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Absorptive Capacity in Practice-Based Innovation Activities: the Case of Lahti Region, Finland

Listed author(s):
  • Anne Paalanen


  • Vesa Harmaakorpi


  • Timo Pihkala


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    As a consequence of for example agglomeration economies, features such as good reputation and highly-skilled labour force tend to accumulate in university regions. The accumulation of highly-skilled labour and high research intensity secure a continuous flow of “raw-material†for innovations in the knowledge-based economy. However, in the regions lacking a university it is vitally important to find other ways of increasing innovation activity. Through implementation of non-linear innovation activity which combines knowledge of normal practice-based activities and science-based research, a region can create radically new perspectives of operating. The new theories of innovation suggest that a great potential of innovation exists in the structural holes and weak links of the innovation system. The new sources of innovation set demands for the innovating partners. In order to exploit the hidden potential in the innovation system the actors of the region must possess, for example, high absorptive capacity, tolerance for diversification and especially the bridging elements of social capital. The Lahti Region in Finland is one of the regions lacking strong regional research base. Determined to create a new source of competitive advantage, the Lahti Region is heading towards a vision of being a top region in promoting practice-based innovation activities. Therefore, the region has created a new policy framework to achieve the vision: network-facilitating innovation policy. The policy aims to promote networked innovation processes especially by exploiting the potential of the structural holes of the innovation system and linking the research-based knowledge from neighbouring strong research centres in the regional innovation processes. This paper examines the readiness of the regional actors to face the demands of the new policy framework. The case study is a compilation of 12 interviews of the key persons in the regional development field and a survey study among representatives of companies, educational and research organizations as well as public organizations.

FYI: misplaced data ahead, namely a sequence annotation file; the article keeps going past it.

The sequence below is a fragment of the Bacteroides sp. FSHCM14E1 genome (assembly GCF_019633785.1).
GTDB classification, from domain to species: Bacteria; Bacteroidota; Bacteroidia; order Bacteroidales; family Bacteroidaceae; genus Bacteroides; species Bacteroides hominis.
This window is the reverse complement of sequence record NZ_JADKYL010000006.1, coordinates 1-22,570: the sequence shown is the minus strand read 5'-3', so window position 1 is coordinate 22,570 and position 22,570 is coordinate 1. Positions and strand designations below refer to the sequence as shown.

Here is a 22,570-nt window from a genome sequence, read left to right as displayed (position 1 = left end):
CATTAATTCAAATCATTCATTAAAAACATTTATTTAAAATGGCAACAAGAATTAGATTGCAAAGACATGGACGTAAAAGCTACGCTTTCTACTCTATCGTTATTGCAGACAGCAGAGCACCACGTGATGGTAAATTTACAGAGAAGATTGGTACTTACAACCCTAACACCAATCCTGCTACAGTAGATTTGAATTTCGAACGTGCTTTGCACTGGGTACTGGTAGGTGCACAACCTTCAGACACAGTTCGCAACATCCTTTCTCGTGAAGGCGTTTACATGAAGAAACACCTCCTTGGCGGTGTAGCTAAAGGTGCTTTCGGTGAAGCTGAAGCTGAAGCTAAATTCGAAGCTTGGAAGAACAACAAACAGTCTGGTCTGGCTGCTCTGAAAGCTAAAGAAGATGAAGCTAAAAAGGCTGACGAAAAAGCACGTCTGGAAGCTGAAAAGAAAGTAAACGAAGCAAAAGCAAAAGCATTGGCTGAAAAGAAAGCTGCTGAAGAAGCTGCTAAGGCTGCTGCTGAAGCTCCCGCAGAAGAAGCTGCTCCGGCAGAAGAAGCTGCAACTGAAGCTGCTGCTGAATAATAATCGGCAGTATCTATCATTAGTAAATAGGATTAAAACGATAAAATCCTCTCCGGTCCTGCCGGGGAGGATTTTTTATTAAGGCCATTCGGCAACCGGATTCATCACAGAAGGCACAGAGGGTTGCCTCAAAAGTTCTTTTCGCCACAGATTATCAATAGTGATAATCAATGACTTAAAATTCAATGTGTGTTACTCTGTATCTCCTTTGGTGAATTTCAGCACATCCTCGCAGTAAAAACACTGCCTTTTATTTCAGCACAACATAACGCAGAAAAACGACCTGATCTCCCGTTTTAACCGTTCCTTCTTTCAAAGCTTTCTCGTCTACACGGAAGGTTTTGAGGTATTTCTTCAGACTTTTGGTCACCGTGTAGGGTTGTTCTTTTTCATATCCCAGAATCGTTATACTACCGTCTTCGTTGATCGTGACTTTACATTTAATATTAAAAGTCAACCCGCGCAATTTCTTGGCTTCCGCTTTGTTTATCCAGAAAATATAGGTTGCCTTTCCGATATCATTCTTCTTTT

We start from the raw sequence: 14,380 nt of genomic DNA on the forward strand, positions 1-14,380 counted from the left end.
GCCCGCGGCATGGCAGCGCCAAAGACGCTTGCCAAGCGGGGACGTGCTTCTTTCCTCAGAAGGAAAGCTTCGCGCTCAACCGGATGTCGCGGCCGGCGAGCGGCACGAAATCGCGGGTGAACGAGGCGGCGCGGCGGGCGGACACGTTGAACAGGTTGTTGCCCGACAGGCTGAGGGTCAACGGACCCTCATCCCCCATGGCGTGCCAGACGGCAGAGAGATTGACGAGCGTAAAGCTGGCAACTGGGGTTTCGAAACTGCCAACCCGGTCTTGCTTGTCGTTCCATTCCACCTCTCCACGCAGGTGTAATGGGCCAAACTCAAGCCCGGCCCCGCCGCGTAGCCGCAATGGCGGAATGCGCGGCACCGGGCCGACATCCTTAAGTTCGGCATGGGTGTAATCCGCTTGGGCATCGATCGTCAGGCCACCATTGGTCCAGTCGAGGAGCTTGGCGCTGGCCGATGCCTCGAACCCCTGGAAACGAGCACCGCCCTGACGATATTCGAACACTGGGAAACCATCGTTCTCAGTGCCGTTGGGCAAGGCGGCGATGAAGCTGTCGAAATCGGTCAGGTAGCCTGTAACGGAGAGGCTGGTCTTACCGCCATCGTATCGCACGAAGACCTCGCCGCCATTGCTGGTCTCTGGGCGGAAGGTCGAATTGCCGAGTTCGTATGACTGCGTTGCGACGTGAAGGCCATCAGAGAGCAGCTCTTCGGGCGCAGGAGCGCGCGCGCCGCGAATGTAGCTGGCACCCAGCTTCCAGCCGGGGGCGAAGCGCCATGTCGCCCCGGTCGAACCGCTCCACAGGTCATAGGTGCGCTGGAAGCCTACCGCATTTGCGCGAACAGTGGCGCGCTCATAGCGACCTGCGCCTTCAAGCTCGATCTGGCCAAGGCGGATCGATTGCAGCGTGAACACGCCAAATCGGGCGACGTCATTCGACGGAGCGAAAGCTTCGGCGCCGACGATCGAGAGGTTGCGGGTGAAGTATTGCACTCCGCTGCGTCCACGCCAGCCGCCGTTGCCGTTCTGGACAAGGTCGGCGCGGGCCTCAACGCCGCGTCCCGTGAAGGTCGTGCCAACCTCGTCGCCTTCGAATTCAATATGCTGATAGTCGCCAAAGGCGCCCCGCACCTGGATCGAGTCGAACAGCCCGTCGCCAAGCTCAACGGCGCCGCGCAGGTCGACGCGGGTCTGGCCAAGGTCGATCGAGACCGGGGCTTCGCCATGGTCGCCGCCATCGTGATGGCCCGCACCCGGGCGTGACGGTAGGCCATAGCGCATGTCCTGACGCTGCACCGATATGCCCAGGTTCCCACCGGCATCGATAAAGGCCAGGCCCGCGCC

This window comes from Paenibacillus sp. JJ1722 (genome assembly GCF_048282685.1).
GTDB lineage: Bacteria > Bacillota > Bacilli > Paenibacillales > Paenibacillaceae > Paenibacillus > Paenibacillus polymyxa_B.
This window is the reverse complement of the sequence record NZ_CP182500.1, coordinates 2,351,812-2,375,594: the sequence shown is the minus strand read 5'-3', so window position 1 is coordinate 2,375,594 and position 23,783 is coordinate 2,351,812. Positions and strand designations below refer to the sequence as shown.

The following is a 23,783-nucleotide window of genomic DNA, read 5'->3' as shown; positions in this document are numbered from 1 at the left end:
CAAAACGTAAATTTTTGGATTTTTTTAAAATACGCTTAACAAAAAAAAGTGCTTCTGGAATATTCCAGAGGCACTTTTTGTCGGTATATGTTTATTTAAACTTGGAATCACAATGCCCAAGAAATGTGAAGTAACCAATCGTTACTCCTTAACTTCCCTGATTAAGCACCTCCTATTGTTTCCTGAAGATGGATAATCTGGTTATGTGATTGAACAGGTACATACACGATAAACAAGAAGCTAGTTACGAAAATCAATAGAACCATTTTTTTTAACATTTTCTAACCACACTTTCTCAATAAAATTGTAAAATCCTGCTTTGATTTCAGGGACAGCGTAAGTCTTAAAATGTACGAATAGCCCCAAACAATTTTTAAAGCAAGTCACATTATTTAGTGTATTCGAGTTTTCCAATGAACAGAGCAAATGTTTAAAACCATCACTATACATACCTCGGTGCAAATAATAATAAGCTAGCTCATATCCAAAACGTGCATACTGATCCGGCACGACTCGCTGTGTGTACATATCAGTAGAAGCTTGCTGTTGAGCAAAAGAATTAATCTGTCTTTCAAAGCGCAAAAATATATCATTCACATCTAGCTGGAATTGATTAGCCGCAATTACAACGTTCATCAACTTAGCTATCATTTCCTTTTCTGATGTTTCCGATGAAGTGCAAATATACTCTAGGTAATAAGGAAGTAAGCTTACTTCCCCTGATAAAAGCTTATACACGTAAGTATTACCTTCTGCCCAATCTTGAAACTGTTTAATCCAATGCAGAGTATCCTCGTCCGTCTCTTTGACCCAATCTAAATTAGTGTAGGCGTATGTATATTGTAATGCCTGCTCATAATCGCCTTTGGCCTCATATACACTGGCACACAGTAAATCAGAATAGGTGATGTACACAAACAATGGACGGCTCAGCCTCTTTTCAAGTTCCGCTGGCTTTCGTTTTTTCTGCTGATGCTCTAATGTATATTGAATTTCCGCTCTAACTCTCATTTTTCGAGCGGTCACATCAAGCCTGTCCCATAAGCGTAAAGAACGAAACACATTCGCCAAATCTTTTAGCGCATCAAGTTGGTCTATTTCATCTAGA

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    Paper provided by European Regional Science Association in its series ERSA conference papers with number ersa06p347.

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    Date of creation: Aug 2006
    Handle: RePEc:wiw:wiwrsa:ersa06p347
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    1. Tomi Tura & Vesa Harmaakorpi, 2005. "Social capital in building regional innovative capability," Regional Studies, Taylor & Francis Journals, vol. 39(8), pages 1111-1125.
    2. Cooke, Philip & Gomez Uranga, Mikel & Etxebarria, Goio, 1997. "Regional innovation systems: Institutional and organisational dimensions," Research Policy, Elsevier, vol. 26(4-5), pages 475-491, December.
    3. Bengt-ake Lundvall & Bjorn Johnson, 1994. "The Learning Economy," Industry and Innovation, Taylor & Francis Journals, vol. 1(2), pages 23-42.
    4. Dominique Foray, 2006. "The Economics of Knowledge," MIT Press Books, The MIT Press, edition 1, volume 1, number 0262562235, January.
    5. Mark Granovetter, 2005. "The Impact of Social Structure on Economic Outcomes," Journal of Economic Perspectives, American Economic Association, vol. 19(1), pages 33-50, Winter.
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